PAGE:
The first mission off Coruscant had me rescuing a kidnapped Senator from a space station, and my local contact was Jaxo. Once again, I used the flirty options, and at the end, she invited me to “visit” her at her place back in the Black Sun territories sometime soon.
So I did. And we did. Sadly, there’s no achievement for “Intergalactic Booty Call”.
If you watch the Livestream, forward to 59:40 to get a taste of how Bioware handles this kind of thing
Happy Monday and other oxymorons on this, the day after the last beta hurrah for Star Wars: The Old Republic. I spent a lot more time in the game this weekend than I had previously, and after having learned a lot of things, felt that I had a better handle on the game and how I might feel about it later on.
I’m still avoiding the Jedi Consular, since that’s what I’ve decided to play in release. This time, I went with the Republic Trooper, a class which I don’t think receives it’s due. In a universe like Star Wars, the sexy archetypes are the Jedi, the Smuggler, and the Bounty Hunter. The Troopers are cannon fodder and once you get to the “modern” movie timeline, they’re clones, cheap, and expendable. No one wants to be a cookie-cutter character in an MMO, right?
I admit, I picked the Trooper because I knew I wouldn’t be playing one in release, but having played this class, and the Empire’s bastard class, the Imperial Agent, and now having been impressed with both, all bets are off.
I met up with Mindstrike who was playing a Smuggler while we were on Ord Mantell. We had several generic missions in common, but we finally got to experience cases of tagging along to someone else’s story mission, and the shared social missions. We had a bit of confusion at first about who could see what, who could participate in what conversations, and what was going on when one person was having a conversation that the other couldn’t see. We found that if you’re both taking a generic mission for the first time, you can both participate in the conversation. If you’re past another person’s green door, you can SEE their cinematic and hear their conversation, but you can’t do anything. If you have already done a generic mission or are ineligible to receive it, you just around like a doofus until your party is done with their conversation.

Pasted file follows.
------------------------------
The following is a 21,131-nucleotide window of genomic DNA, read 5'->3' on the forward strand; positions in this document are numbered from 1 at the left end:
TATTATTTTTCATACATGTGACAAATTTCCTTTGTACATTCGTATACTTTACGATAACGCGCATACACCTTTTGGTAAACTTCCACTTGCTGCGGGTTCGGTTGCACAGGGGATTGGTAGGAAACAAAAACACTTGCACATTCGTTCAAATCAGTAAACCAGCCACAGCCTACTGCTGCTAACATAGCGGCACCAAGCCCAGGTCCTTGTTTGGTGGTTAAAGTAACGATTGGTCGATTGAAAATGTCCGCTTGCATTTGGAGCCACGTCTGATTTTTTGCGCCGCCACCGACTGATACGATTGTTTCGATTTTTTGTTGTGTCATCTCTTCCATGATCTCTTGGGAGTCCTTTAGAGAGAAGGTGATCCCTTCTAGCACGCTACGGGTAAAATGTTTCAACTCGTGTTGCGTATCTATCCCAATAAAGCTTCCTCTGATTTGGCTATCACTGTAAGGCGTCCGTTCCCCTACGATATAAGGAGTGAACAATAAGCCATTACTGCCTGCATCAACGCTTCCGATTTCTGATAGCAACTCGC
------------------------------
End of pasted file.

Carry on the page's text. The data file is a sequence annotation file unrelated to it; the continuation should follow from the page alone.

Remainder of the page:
Playing with two people is great; playing with two people who each have a companion is awesome. It’s like a wrecking ball swinging through content. To some, that may sound like the End Of The World As We Know It, but as I’ve said before, I’m all about the progress and, in this case, the story.
About That Story…
I enjoyed the Trooper storyline. You’re the newest recruit in Havoc Squad, a special forces unit currently assigned to Ord Mantell in order to assist in the battle against a separatist movement. That’s all I’ll say about that. Spoilers, etc. As a class, the Trooper has as much subtlety as a battering ram. Sticky grenades, rockets, full auto, and armor-piercing buffs make for a formidable opponent, and that’s before you pick up your first companion. I died only three times which was more due to my overconfidence than it was to the performance of the class.